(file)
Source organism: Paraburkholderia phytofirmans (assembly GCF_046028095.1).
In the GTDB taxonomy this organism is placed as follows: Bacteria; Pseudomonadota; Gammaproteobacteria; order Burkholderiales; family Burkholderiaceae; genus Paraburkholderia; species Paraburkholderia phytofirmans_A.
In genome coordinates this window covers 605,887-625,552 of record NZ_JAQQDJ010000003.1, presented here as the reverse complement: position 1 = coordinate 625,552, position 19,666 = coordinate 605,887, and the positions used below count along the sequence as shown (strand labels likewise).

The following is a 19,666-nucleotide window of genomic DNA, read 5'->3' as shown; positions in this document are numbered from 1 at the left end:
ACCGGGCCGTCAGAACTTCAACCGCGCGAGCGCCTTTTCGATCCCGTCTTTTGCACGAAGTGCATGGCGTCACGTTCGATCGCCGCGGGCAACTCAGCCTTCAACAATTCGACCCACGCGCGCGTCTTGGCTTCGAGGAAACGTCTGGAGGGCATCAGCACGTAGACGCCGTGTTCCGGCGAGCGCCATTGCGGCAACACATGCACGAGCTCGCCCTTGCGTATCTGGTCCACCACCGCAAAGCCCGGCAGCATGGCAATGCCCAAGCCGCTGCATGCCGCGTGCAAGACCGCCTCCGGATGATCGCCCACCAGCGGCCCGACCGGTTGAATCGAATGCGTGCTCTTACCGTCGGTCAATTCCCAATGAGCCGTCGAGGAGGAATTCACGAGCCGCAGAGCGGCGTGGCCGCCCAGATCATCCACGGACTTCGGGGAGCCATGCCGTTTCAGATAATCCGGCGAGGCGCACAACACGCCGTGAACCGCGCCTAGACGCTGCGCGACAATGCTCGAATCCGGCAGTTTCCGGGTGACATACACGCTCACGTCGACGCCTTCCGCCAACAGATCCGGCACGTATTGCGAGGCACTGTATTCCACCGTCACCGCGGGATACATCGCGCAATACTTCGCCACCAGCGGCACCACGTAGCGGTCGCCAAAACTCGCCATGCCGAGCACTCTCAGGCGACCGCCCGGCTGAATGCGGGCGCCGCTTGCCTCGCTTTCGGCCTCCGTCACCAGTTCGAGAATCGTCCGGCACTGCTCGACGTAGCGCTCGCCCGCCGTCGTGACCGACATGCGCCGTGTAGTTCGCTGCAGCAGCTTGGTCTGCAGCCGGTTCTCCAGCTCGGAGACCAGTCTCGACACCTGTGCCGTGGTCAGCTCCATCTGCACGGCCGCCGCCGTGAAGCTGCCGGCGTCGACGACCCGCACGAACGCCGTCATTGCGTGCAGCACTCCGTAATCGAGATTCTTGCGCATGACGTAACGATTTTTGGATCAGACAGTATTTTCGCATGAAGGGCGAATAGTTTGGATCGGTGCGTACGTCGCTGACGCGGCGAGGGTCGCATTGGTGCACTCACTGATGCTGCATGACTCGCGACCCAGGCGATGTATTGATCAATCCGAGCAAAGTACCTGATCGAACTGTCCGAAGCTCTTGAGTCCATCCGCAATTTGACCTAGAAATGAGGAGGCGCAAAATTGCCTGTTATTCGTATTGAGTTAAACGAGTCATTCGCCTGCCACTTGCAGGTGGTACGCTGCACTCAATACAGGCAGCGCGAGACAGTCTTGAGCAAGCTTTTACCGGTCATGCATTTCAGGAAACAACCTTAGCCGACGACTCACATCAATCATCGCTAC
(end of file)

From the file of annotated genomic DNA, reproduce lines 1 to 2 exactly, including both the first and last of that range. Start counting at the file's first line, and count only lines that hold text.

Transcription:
Source organism: Paraburkholderia phytofirmans (assembly GCF_046028095.1).
In the GTDB taxonomy this organism is placed as follows: Bacteria; Pseudomonadota; Gammaproteobacteria; order Burkholderiales; family Burkholderiaceae; genus Paraburkholderia; species Paraburkholderia phytofirmans_A.